They’ll be well recognizable to those who’ve encountered them before, but as the synth-topped interlude “Seven Echoes” provides a bridge between “Cosmic Guilt” and “Telemachus, My Son,” and side B’s mellotron-into-noise-wash “Arms of the Sun” bridges “Beyond the Canopy” and “Mind Fortresses on Theia,” it’s clear that mood has become a different level of concern for Slomatics, and that their songwriting has expanded in order to allow for that. I’ll say again that Slomatics remain a very, very heavy band, and they don’t sound like they’re looking to depart from the core tonality that has driven them toward their best work, but perhaps taking some influence from the aforementioned Mammoth Weed Wizard Bastard, they move in and out of volume changes with ease, crafting a more dynamic and broader sound that only enhances the densest moments of groove, like the chugging plod that rounds out “Organic Caverns II” at the end of Canyons or the slow-motion stomp and forward roll of “Beyond the Canopy.”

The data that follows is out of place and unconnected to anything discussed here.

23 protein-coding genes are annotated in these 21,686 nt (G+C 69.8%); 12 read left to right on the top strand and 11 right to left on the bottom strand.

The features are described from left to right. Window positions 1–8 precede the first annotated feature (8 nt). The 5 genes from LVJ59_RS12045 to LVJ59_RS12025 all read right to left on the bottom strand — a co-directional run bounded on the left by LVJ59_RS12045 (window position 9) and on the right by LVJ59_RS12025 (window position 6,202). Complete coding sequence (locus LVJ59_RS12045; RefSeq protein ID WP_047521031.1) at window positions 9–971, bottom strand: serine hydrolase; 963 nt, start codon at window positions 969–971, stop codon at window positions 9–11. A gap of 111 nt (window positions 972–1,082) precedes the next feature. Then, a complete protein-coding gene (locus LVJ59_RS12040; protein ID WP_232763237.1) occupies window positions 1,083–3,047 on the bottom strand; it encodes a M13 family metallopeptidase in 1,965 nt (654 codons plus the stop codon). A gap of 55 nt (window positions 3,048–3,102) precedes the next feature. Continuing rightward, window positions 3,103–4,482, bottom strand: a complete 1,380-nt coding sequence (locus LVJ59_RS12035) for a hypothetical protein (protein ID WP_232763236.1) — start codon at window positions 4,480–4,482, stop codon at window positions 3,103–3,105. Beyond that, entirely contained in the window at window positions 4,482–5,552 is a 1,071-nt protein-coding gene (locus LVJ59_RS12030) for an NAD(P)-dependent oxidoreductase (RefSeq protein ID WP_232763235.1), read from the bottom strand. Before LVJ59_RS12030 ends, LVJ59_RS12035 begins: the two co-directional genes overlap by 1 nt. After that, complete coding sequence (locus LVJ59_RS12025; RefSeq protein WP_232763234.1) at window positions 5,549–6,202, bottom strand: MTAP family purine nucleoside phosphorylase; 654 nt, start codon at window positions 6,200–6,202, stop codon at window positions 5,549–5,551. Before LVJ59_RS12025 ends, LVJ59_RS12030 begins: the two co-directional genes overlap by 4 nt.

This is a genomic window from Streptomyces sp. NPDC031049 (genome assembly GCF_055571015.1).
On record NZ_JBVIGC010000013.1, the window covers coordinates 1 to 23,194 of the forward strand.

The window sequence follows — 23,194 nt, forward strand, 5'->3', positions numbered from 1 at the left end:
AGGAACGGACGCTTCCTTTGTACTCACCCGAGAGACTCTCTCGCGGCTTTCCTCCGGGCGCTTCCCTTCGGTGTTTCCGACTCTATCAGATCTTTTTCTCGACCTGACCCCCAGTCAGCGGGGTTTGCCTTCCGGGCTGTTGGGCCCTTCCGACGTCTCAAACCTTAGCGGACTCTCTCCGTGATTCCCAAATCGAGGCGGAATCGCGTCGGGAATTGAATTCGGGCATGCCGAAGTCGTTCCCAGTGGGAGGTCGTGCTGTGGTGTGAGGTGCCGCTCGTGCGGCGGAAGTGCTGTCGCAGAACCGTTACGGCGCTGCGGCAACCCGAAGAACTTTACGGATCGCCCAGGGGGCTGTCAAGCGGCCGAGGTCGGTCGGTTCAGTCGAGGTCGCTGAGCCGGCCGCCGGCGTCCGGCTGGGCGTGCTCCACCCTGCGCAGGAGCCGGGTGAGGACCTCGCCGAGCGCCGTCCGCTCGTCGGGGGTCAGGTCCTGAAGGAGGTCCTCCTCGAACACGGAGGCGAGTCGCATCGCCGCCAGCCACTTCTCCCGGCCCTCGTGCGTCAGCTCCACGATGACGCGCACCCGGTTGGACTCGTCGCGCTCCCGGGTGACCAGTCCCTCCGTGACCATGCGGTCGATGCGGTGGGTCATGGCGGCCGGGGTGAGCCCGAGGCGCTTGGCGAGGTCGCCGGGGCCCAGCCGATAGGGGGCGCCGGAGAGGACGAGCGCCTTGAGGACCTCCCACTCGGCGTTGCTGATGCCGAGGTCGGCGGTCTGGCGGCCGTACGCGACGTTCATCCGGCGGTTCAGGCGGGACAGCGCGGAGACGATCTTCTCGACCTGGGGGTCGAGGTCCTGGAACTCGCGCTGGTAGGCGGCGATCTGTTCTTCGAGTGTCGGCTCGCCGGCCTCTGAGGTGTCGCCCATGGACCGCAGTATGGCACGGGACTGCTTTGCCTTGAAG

In kind, there is a level of symmetry to Canyons that the linear nature of storytelling couldn’t really allow for on other recent releases; a conversation between the two sides of the eight-song/44-minute release. The most obvious example is that each half of the LP has its interlude in “Seven Echoes” or “Arms of the Sun.” They’re differently placed, but both well positioned to act both as transitions and a hypnotic moment to help put the listener in the world the album is making. Further, “Mind Fortresses on Theia” shares some of “Cosmic Guilt”‘s post-Lee Dorrian vocalizing, and the harsher low-end of “Gears of Despair” seems to find an answer as well in the early going of “Organic Caverns II.” “Beyond the Canopy” might be the most outwardly heavy moment on Canyons, but it still finds room for a cinematic push of synth, and that’s also something “Gears of Despair” introduced. So while the songs may not — or they may; Slomatics were never really clear on just what was happening — tie into the plot of the offerings before it, it works in different ways to have the material relate to itself, and that’s before one considers “Telemachus, My Son” in relation to “Ulysses, My Father.”